Japan’s over 3,000 insurers can roughly be divided based on the three types of insurance that they provide—employer-based health insurance, residence-based National Health Insurance (NHI), and health insurance for people aged 75 and over. Health insurance for people 75 and over is primarily supported by public funding as well as by contributions from employer-based health insurance and NHI.
―Employer-Based Health Insurance
Employer-based health insurance can be subdivided into 3 schemes. The first of these schemes is managed by Health Insurance Societies, aimed mainly at large companies, provided by over 1,300 insurers, and eligible for public subsidies in the case of financial difficulties. The second scheme is managed by Mutual Aid Associations (MAAs), aimed at government workers, and ineligible for public subsidies. The third scheme is administered by the Japan Health Insurance Association (JHIA) and aimed at employees of small- to medium-sized companies. Besides enrollee premiums, the majority of the JHIA’s financial resources are comprised of Health Insurance Society premiums and public funding. Aspects such as the number of enrollees and standard premiums vary by scheme.
Health Insurance Societies were established as public corporations under the National Health Insurance Act. Societies are organized by single companies (Single Health Insurance Societies) as well as by business owners within the same industry (General Health Insurance Societies). Enrollees in Health Insurance Society plans numbered 29.17 million at the end of August, 2016, and there were 1,357 associations as of April 1, 2017. The JHIA was established based on the National Health Insurance Act as an insurer for the employees and families of small- to medium-sized businesses that are unable to establish Health Insurance Societies. Enrollees in JHIA plans numbered 37.18 million at the end of August 2016. Premium levels vary among regional branch offices. In cases where a Health Insurance Society becomes unable to operate and disbands due to reasons such as financial difficulties, beneficiaries thus far enrolled in the society-managed plan are then enroll in a JHIA association-managed plan. In other words, the JHIA assumes the role of a safety net for employer-based health insurance. Mutual Aid Associations were established based on Mutual Aid Laws as insurers for national government workers. At the end of March, 2014, there were eighty-five MAAs, and enrollees numbered 8.91 million. Similar to Health Insurance Societies, premium levels vary depending on the MAA in which one is enrolled.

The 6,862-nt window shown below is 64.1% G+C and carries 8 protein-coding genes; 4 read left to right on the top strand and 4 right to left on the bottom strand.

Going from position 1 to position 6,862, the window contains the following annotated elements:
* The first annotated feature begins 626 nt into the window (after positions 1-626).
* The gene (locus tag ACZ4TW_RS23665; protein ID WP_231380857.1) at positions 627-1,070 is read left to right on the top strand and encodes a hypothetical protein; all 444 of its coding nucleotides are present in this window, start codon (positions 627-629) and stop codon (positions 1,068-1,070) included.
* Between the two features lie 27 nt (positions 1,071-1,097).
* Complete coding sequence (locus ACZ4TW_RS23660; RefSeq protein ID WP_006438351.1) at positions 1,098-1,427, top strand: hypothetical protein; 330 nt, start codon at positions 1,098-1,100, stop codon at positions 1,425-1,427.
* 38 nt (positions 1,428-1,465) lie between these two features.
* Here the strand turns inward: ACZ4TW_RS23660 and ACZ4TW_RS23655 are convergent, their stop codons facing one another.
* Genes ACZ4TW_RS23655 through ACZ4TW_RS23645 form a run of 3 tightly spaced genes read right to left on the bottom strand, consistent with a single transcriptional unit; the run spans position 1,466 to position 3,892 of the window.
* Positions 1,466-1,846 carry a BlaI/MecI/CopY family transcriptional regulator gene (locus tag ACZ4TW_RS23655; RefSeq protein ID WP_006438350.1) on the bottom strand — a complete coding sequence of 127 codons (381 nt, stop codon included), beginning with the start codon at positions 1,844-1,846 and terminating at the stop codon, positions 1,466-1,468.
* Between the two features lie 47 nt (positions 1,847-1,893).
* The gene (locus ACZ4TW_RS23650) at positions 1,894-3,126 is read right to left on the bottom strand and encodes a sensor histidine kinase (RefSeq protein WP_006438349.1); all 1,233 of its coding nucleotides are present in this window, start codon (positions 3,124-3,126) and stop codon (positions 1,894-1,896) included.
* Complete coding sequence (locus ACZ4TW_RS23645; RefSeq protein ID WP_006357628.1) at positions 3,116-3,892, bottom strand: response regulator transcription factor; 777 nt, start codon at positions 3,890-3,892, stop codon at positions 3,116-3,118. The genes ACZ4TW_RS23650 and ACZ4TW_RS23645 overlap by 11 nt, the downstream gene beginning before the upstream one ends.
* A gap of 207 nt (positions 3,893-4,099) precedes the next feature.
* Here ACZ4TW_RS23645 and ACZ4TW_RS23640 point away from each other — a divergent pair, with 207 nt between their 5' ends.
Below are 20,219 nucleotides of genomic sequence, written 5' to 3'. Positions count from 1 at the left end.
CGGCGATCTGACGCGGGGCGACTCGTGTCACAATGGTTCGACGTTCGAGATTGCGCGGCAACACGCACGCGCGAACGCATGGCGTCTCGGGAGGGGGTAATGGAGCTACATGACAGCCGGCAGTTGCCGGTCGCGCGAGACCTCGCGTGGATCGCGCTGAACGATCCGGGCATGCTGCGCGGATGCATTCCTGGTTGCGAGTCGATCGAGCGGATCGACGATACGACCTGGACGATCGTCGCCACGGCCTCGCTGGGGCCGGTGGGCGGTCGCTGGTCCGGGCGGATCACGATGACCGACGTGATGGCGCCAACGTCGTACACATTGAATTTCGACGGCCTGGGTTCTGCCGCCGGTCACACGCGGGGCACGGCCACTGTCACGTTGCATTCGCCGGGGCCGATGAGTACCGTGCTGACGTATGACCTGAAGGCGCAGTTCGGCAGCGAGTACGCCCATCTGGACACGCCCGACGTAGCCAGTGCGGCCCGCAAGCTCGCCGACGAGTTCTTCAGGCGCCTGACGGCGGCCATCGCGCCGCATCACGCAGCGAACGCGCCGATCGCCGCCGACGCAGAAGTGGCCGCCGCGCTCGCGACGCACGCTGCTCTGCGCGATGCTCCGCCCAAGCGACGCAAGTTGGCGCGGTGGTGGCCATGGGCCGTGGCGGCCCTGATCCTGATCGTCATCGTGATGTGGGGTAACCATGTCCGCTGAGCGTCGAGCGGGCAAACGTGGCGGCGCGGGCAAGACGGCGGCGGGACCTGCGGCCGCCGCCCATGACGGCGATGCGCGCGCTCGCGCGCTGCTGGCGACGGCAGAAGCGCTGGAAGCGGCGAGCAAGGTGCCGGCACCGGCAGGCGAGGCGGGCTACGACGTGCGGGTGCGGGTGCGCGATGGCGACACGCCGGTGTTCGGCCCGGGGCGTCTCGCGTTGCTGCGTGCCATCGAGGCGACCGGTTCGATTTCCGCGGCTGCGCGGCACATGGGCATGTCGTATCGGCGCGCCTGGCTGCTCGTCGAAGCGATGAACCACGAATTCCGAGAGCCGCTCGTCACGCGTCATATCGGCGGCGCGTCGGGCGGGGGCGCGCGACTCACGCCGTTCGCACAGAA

―Residence-Based National Health Insurance
The residence-based National Health Insurance (NHI) system is the health insurance scheme that covers the self-employed, unemployed, and retirees under 75 years of age. In other words, the NHI acts as the medical safety net for sustaining the health of residents in the sense that it insures those not otherwise enrolled in insurance schemes. Management of the NHI was shifted from the national to the prefectural level in 2018, and the system is currently administered at the municipal level. The stated goal of this shift was to strengthen the financial foundations of the NHI, which continues to run a deficit, by placing fiscal management responsibility in the hands of prefectural governments, thus securing stable fiscal management and efficient business operations. Under the current system, NHI enrollees pay premiums, but 50% of the actual costs for benefits are covered by public funding. The system is financially unstable and faces structural challenges, including a high average enrollee age composition, low average enrollee income levels, and low average enrollee payment rates (both premiums and taxes).
―Health Insurance for the Elderly
The Medical Care System for the Advanced Elderly, as mentioned in Section 1, was introduced in 2008. All people aged 75 and over are obliged to enroll, and all enrollees become insured individuals, with no distinction between supporters and dependents. The system is administered at municipal as well as prefectural levels. To promote transparency and accountability regarding the expenses and medical costs that accompany the aging of the population, the system for people 75 and over has been made virtually independent from the NHI system. Premiums are calculated at the prefectural level based on health expenditures from the previous two years and are deducted from the individual pensions of enrollees. Since premium payments from enrollees themselves only cover around 10% of medical costs, the Medical Care System for the Advanced Elderly is supported by public subsidies along with fiscal adjustments from the two aforementioned insurance schemes.